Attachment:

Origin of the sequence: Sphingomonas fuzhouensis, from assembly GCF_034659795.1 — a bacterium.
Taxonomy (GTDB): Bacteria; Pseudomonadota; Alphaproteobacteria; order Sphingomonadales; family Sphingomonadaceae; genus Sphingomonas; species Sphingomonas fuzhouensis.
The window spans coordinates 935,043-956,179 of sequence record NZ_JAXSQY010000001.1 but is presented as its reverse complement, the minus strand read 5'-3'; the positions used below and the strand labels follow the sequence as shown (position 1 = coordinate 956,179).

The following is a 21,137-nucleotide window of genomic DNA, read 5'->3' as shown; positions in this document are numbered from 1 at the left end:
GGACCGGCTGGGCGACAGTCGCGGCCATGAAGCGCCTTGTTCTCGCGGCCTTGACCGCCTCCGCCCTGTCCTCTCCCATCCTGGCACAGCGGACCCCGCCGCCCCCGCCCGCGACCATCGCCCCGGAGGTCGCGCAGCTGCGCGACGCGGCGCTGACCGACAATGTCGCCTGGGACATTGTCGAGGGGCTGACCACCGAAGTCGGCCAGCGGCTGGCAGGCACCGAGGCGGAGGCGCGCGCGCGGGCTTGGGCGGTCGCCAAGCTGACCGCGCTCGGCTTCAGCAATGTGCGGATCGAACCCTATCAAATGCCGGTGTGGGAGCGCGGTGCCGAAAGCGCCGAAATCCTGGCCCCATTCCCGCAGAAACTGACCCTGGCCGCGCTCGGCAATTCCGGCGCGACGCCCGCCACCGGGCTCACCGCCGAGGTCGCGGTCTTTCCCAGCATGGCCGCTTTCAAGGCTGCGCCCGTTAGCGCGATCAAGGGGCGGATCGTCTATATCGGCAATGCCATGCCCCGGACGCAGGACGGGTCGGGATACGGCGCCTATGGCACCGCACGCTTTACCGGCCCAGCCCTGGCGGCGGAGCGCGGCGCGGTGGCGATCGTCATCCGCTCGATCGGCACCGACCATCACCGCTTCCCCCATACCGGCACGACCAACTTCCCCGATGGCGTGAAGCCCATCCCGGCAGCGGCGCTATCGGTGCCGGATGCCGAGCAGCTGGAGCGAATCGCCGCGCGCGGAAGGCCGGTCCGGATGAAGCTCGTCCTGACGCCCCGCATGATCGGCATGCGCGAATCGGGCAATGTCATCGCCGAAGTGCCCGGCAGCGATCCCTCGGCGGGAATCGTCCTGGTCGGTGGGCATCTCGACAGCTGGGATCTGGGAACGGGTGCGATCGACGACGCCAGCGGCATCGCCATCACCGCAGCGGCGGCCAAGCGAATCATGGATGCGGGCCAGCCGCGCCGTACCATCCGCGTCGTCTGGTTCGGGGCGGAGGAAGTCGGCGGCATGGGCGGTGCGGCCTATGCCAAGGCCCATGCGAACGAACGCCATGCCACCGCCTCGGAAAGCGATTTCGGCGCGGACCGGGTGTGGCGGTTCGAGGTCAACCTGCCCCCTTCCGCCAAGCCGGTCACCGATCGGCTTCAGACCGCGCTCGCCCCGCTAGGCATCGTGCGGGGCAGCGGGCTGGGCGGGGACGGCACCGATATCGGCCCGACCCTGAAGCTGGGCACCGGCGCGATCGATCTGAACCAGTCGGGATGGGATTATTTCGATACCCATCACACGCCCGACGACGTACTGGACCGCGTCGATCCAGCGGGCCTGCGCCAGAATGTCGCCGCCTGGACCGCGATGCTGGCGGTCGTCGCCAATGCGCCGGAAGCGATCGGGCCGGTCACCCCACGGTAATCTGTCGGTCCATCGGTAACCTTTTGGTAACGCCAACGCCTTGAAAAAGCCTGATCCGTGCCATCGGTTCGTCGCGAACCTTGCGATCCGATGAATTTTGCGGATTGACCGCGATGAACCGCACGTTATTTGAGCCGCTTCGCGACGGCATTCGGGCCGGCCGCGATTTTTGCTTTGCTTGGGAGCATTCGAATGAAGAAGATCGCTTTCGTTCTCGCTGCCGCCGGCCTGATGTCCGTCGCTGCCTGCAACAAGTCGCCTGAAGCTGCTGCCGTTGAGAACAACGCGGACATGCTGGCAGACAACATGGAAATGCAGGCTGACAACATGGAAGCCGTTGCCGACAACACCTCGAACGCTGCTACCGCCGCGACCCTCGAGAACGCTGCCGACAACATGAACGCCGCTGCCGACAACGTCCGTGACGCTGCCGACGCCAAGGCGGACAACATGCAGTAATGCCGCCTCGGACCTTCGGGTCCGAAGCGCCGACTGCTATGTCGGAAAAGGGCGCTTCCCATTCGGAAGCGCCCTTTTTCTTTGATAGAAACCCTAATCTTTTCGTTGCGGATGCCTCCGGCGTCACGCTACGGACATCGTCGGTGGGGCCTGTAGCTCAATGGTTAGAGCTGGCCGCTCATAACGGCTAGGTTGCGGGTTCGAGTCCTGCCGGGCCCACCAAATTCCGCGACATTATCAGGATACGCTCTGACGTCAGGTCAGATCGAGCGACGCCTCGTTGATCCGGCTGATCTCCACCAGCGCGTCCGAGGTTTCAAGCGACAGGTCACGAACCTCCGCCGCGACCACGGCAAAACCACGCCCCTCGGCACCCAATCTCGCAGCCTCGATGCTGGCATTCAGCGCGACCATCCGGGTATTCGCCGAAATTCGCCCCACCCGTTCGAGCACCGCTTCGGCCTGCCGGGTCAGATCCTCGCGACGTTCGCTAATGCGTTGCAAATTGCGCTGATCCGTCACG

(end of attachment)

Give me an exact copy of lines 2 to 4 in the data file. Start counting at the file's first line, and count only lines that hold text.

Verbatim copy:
Taxonomy (GTDB): Bacteria; Pseudomonadota; Alphaproteobacteria; order Sphingomonadales; family Sphingomonadaceae; genus Sphingomonas; species Sphingomonas fuzhouensis.
The window spans coordinates 935,043-956,179 of sequence record NZ_JAXSQY010000001.1 but is presented as its reverse complement, the minus strand read 5'-3'; the positions used below and the strand labels follow the sequence as shown (position 1 = coordinate 956,179).

The following is a 21,137-nucleotide window of genomic DNA, read 5'->3' as shown; positions in this document are numbered from 1 at the left end: